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Proper Piston Replacement

While the “Fast and the Furious” crowd may have lost interest in the sport compact market, interest in the cars hasn’t dropped off completely.

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By Doug Kaufman, editor, Engine Builder magazine, a sister publication of Underhood Service

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The sport compact market, it was thought, was going to breathe new life into the performance engine market, and for many years, the rapid growth of the market seemed to indicate that there was no limit to how big those little engines could get.

Then something happened: the “Fast and the Furious” crowd suddenly lost interest. The glamour of adding big wings and big tail pipes as well as neon lighting and slamming the suspension seemed less interesting to much of the country.

But, even as the rabid frenzy has died down and certain organizing bodies have dropped out of the market segment, interest in the cars hasn’t dropped off completely.

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For piston manufacturers, keeping up with what’s current as well as what’s coming, requires both fine analysis and a big picture perspective.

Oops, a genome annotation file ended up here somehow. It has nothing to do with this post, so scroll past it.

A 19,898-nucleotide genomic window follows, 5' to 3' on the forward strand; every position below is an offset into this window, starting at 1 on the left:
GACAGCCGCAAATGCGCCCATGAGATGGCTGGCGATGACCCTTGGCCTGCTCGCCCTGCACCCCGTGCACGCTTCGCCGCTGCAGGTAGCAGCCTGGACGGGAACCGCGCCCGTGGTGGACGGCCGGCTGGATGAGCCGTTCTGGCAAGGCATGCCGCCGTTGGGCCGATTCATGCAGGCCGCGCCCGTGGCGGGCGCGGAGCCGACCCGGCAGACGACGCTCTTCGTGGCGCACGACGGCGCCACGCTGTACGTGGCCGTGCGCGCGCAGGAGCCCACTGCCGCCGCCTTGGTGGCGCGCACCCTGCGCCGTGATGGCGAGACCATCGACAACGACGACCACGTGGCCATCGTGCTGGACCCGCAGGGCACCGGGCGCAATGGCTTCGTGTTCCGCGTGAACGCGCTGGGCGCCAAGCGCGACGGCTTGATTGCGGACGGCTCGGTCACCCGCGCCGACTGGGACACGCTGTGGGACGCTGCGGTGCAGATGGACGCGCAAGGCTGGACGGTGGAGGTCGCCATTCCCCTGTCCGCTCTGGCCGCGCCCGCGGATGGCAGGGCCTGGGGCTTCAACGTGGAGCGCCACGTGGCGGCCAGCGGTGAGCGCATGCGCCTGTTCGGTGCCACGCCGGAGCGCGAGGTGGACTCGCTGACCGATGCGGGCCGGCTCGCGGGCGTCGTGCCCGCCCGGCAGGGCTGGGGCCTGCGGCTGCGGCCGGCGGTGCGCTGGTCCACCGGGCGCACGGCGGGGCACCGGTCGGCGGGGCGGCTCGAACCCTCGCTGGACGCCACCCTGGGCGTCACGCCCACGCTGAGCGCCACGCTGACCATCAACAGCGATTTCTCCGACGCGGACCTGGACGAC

“The ‘Fast and the Furious’ set has grown up and the fadboys are gone,” says Brian Nutter from Wiseco. “It’s settled to a sustainable plateau now. Our lineup has matured at this point, but we’ll continue to release pistons for the new ‘hot models’ that are released every year.”

The sport compact world is still alive, says Ross Pistons’ Chris Madsen, “but it’s not quite the same as it was five years ago. For example, there’s not just racing against each other anymore, there’s racing in heads-up venues like the American Drag Racing League, the Street Car Super Nationals and the Outlaw 10.5 classes of racing where big-inch V8s are the norm. Not many years ago, would anyone have imagined sport compacts competing — let alone holding their own or winning — against the likes of nitrous-breathing, blown or turbocharged V8s?”